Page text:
3 Reasons to You Should Consider a Special Needs Trust

In its simplest form, estate planning requires careful consideration. When you are the parent of a child with special needs, it’s even more critical that you make the right choices when planning for your family’s future. One of those choices is whether to set up a special needs trust.

The decision is an important one if you want to continue supporting your child with special needs after they become a legal adult. Here are three reasons you should consider creating such a trust.

1. You Want Your Child to Continue Receiving Benefits

Many adults with special needs rely upon public benefits such as Supplemental Security Income (SSI) and Medicaid. If you want to continue to support your child with special needs after they turn 18 without jeopardizing their benefits, a special needs trust can help ensure that they continue receiving them. If you were to simply give them money to live on, they would have to report that as income, which could put them over the income limits for their benefits.

When you set up a trust instead, you can protect those benefits. Because the trust holds the assets that you fund it with—whether it is property or money—your child does not actually own those assets. As the beneficiary of the trust, the income that they receive will not affect their benefits. However, the income that your child receives from the trust must be supplemental. As an estate planning tool, though, a special needs trust is a great way to provide your adult child with a higher quality of life.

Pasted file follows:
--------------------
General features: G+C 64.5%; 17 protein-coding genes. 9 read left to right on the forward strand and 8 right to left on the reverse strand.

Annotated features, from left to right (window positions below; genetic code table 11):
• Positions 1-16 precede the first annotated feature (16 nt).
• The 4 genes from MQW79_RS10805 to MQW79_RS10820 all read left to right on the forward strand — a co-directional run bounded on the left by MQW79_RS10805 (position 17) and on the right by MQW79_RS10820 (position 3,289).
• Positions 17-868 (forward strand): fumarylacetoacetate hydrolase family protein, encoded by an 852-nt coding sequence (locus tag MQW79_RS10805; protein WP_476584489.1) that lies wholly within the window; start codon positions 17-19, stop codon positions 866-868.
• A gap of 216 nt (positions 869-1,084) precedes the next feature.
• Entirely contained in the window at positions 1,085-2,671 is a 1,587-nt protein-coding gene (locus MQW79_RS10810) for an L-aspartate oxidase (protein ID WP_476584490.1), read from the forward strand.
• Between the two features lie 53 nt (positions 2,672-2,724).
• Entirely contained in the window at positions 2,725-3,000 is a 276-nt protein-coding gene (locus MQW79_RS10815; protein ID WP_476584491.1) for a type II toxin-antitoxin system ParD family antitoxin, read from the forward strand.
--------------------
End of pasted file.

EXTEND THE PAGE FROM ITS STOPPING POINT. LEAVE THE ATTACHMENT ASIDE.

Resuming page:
2. You Want to Ensure the Funds Are Used Only as Intended

Leaving an inheritance to a child without the protection of a trust allows for abuse to occur. You might think that you leave your estate to a trusted relative with the stipulation that it be used for the benefit of your child. But too many times, this type of arrangement leads to bad decision making and betrayal. Without the protection of a trust, the estate you leave behind is subject to misuse and can be seized for outstanding debts.

If you want to ensure that the funds you leave behind are used how you intend them to be used, creating and funding a trust might be right for your situation.

3. A Special Needs Trust Allows Others to Contribute

By establishing a trust now, you can multiply the amount of support that your child with special needs can receive in the future. How? By encouraging others, such as grandparents, to contribute to the trust. Anyone who wants to help can give up to $15,000 per year without incurring the gift tax.

Wondering Whether a Special Needs Trust Is Right for You?

The decisions you make regarding your estate plan can have consequences in the future. Want to make sure that you are making the best, most educated choice that you can so that your child with special needs can enjoy the quality of life that you want for them? I’d love to talk to you. Set up a meeting with me today so we can discuss how to approach your estate plan.